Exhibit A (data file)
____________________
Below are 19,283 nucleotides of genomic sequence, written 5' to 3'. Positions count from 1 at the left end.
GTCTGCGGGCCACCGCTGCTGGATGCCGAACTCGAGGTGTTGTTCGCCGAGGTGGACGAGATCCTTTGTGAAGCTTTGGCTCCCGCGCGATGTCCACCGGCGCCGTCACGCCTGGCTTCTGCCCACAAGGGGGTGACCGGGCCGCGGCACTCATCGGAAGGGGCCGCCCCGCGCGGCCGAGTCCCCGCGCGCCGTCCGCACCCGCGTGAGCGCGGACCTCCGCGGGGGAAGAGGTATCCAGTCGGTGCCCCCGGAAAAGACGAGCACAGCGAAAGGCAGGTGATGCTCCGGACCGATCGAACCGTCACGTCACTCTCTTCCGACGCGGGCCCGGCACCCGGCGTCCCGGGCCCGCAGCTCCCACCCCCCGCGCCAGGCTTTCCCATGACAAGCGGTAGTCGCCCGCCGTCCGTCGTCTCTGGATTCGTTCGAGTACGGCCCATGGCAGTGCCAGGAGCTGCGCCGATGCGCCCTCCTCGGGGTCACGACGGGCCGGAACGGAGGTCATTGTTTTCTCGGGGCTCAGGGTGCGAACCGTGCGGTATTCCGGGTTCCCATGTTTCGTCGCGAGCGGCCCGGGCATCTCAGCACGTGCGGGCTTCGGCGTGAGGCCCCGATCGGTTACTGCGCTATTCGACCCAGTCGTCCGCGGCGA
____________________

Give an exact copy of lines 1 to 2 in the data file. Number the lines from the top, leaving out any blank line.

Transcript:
Below are 19,283 nucleotides of genomic sequence, written 5' to 3'. Positions count from 1 at the left end.
GTCTGCGGGCCACCGCTGCTGGATGCCGAACTCGAGGTGTTGTTCGCCGAGGTGGACGAGATCCTTTGTGAAGCTTTGGCTCCCGCGCGATGTCCACCGGCGCCGTCACGCCTGGCTTCTGCCCACAAGGGGGTGACCGGGCCGCGGCACTCATCGGAAGGGGCCGCCCCGCGCGGCCGAGTCCCCGCGCGCCGTCCGCACCCGCGTGAGCGCGGACCTCCGCGGGGGAAGAGGTATCCAGTCGGTGCCCCCGGAAAAGACGAGCACAGCGAAAGGCAGGTGATGCTCCGGACCGATCGAACCGTCACGTCACTCTCTTCCGACGCGGGCCCGGCACCCGGCGTCCCGGGCCCGCAGCTCCCACCCCCCGCGCCAGGCTTTCCCATGACAAGCGGTAGTCGCCCGCCGTCCGTCGTCTCTGGATTCGTTCGAGTACGGCCCATGGCAGTGCCAGGAGCTGCGCCGATGCGCCCTCCTCGGGGTCACGACGGGCCGGAACGGAGGTCATTGTTTTCTCGGGGCTCAGGGTGCGAACCGTGCGGTATTCCGGGTTCCCATGTTTCGTCGCGAGCGGCCCGGGCATCTCAGCACGTGCGGGCTTCGGCGTGAGGCCCCGATCGGTTACTGCGCTATTCGACCCAGTCGTCCGCGGCGA